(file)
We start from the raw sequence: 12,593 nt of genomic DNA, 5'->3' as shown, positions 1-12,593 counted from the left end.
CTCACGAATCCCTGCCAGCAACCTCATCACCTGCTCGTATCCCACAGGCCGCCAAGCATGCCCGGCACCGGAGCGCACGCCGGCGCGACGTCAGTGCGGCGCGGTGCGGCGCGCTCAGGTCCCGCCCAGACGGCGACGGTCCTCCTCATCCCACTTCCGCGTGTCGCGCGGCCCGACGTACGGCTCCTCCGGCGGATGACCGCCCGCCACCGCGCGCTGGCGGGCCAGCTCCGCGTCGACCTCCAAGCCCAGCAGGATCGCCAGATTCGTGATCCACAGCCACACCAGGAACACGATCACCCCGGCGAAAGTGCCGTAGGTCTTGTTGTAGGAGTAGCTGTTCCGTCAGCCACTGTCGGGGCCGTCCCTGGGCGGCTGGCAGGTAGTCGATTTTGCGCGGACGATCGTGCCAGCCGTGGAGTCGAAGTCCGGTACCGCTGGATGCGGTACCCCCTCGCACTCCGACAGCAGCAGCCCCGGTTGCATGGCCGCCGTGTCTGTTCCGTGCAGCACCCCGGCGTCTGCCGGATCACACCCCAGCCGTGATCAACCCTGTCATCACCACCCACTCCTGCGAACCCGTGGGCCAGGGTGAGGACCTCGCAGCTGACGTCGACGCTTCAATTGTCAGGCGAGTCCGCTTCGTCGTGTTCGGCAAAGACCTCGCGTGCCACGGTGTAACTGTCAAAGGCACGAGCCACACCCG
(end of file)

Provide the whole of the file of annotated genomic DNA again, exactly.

We start from the raw sequence: 12,593 nt of genomic DNA, 5'->3' as shown, positions 1-12,593 counted from the left end.
CTCACGAATCCCTGCCAGCAACCTCATCACCTGCTCGTATCCCACAGGCCGCCAAGCATGCCCGGCACCGGAGCGCACGCCGGCGCGACGTCAGTGCGGCGCGGTGCGGCGCGCTCAGGTCCCGCCCAGACGGCGACGGTCCTCCTCATCCCACTTCCGCGTGTCGCGCGGCCCGACGTACGGCTCCTCCGGCGGATGACCGCCCGCCACCGCGCGCTGGCGGGCCAGCTCCGCGTCGACCTCCAAGCCCAGCAGGATCGCCAGATTCGTGATCCACAGCCACACCAGGAACACGATCACCCCGGCGAAAGTGCCGTAGGTCTTGTTGTAGGAGTAGCTGTTCCGTCAGCCACTGTCGGGGCCGTCCCTGGGCGGCTGGCAGGTAGTCGATTTTGCGCGGACGATCGTGCCAGCCGTGGAGTCGAAGTCCGGTACCGCTGGATGCGGTACCCCCTCGCACTCCGACAGCAGCAGCCCCGGTTGCATGGCCGCCGTGTCTGTTCCGTGCAGCACCCCGGCGTCTGCCGGATCACACCCCAGCCGTGATCAACCCTGTCATCACCACCCACTCCTGCGAACCCGTGGGCCAGGGTGAGGACCTCGCAGCTGACGTCGACGCTTCAATTGTCAGGCGAGTCCGCTTCGTCGTGTTCGGCAAAGACCTCGCGTGCCACGGTGTAACTGTCAAAGGCACGAGCCACACCCG